Inova Loudoun Hospital has a new leader at the top, and it’s a very familiar face.
After briefly serving in the position on an interim basis, Susan Carroll was named as the hospital’s new president last week, following Deborah Addo’s resignation over the summer. What sets Carroll apart from her predecessors at Inova Loudoun is that she requires little introduction at all. In fact, system-wide, Carroll has become a familiar face to many of Inova Health System’s thousands of employees.
That’s because Carroll holds the rare, perhaps unheard of, position of having run at one point or another all five of Inova’s hospitals—Fairfax, Fair Oaks, Mount Vernon, Alexandria, and Loudoun. Some of those assignments were on an interim basis, while others were longer stays. That distinction has earned Carroll plenty of friends and accolades, not to mention a wealth of knowledge she looks to utilize as she takes the top leadership spot at her neighborhood hospital.
Carroll began her healthcare career more than 20 years ago, at Inova Loudoun, when it was still Loudoun Hospital Center. She was the hospital’s director of business affairs and saw firsthand some of its struggles before becoming part of the Inova system.
“What I loved about [the job], even though it was hard, and truly why my husband and I decided to move out here, Loudoun was a sense of community that was very different from anything I had experienced before. This is the unique perspective I have. I honestly believe we are privileged to serve the community we live in. Being able to be here, being able to take care of your neighbors, your team members, your friends, the people who go to your kids’ school, even though you’re part of a larger system we do have a sense of community here and I want to continue that culture,” she said.
Culture was a big part of her predecessor Addo’s mantra, and Carroll said it should be that way for all leaders.
“I think culture should probably be the first word out of every leader’s mouth. It’s always leader-led. If you’re not focused on the culture there’s no building project or strategic plan that’s ever going to work,” she said.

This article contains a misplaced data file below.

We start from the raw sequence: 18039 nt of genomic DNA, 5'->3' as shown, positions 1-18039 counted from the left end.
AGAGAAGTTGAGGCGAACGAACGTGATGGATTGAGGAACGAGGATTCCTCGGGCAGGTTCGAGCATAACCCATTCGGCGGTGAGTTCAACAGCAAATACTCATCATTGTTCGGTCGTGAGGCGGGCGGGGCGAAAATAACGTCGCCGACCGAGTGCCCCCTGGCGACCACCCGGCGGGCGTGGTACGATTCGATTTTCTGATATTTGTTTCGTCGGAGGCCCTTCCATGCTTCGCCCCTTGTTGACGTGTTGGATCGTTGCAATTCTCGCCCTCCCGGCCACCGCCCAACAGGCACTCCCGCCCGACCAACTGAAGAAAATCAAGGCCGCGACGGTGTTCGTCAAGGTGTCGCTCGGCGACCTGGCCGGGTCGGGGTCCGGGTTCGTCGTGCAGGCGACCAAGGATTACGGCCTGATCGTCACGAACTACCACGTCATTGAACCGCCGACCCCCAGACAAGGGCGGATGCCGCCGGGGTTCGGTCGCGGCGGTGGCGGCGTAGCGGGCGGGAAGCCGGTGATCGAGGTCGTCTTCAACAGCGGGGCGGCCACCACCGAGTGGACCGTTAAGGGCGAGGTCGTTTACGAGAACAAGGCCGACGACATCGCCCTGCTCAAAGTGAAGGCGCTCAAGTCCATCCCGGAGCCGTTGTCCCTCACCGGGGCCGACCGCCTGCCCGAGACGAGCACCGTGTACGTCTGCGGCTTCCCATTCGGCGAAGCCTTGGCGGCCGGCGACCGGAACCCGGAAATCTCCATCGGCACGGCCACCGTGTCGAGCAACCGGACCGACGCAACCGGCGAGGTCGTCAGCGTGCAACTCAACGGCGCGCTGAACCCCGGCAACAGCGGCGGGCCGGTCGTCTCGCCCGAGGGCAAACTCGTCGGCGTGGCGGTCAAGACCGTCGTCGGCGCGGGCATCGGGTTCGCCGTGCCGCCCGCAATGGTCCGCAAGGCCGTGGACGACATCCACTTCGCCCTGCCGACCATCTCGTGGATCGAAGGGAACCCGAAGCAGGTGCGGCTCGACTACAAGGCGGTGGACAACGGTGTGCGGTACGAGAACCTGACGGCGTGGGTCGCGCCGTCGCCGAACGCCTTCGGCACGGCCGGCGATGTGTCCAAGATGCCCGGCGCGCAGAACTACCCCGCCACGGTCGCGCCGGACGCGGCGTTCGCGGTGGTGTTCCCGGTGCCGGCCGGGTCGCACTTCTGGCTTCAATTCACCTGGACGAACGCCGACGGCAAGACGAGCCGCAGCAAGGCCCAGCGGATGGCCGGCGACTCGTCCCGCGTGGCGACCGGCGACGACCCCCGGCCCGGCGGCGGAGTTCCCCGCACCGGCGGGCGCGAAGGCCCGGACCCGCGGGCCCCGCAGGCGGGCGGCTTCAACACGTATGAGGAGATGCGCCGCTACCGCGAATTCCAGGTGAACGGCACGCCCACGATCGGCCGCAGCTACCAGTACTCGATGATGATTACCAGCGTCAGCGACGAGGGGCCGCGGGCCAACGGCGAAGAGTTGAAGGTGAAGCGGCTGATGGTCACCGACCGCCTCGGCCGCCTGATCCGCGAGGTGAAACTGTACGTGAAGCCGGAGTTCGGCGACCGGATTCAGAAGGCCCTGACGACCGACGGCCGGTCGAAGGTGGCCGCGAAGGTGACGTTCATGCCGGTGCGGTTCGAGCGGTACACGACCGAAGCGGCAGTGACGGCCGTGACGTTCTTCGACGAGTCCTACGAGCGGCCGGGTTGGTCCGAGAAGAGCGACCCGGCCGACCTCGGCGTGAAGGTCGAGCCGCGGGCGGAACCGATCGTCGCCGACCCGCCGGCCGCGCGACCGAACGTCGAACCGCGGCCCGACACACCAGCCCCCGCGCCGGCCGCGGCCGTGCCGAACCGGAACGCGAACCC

To that end, Carroll said she wants to focus on the foundation already in place at Inova Loudoun. She acknowledges the incredible physical growth at the hospital over the past five years to catch up with the community’s growing population. Now, she said, the focus must turn to programmatic growth, and bringing more services to the community. She points to the coming arrival of the new cancer program in February as one example. But Carroll looks specifically at the changing demographics of the community, with now many senior citizens choosing to retire in Loudoun, and adult living communities proliferating.
“When you look at the fabric of the community you are in you have to adjust healthcare services. That’s what I want to do from a strategic standpoint—a heavier investment in cardiology, cardiac care, neurology, and of course we’re hoping by the end of 2022 we’ll be able to go for our Level II trauma certification,” she said.
On her distinction of leading each of Inova’s five hospitals during her career, Carroll has assembled a robust mental notebook, not to mention important relationships.
“Every hospital is unique. We really do try to build a culture for Inova, but every hospital has something that’s a little special to it. Over the last 12 years being able to experience each one I’ve always used it as a learning opportunity,” she said.
Carroll also has been able to cultivate professional relationships with all of the hospital system’s service line presidents.
“So it’s a very easy phone call to say I need more [of a certain service],” she said. “Health care is still about relationships.”
Carroll said her top priority as president is preparing for the next wave of COVID-19, with the Delta variant a particularly brutal and contagious foe. Understanding patient flow, access to care, and how the hospital is able to prepare for that all goes into her planning, she said. She said the hospital currently has an adequate supply of beds in its Intensive Care Unit to treat the most critical COVID cases, which are still largely coming from those who are not vaccinated. The hospital is about to roll out its annual campaign to encourage community members to receive the flu shot, and plans to tie that in with continued conversation about receiving the COVID vaccine for those age groups that are currently eligible.
“The COVID vaccine and flu vaccine are the best tools we have from a public health perspective. We want to make sure we’re out there in the community educating about both vaccines,” Carroll said.
She points out that Inova Health System was the first health care system in Virginia to require that all its team members be vaccinated for COVID-19, with a deadline for doing so of Sept. 1.
Carroll said the pandemic has taken a toll on healthcare workers globally, and Inova is not immune to that. With that in mind, she said taking care of her team members also is a top priority. That includes everyone from her specialists and administrators to housekeeping and food service workers, and everyone in between.
“This has been such a difficult year and a half for everyone. I really want to make sure that there’s care for the caregiver. We have to be focused on that,” she said.
Another priority harkens back on her desire to focus on programmatic growth—“what are the gaps we really want to make sure we’re filling to serve the community that we’re in,” Carroll said.
As she begins her new, and yet familiar, role with Inova Loudoun Hospital, Carroll said she is excited to lead her neighborhood hospital.
“This has always been my community hospital even though I’ve worked in all four other hospitals,” she said. “This is where both my boys were born. Being able to come back to the hospital that is part of my community is really special.”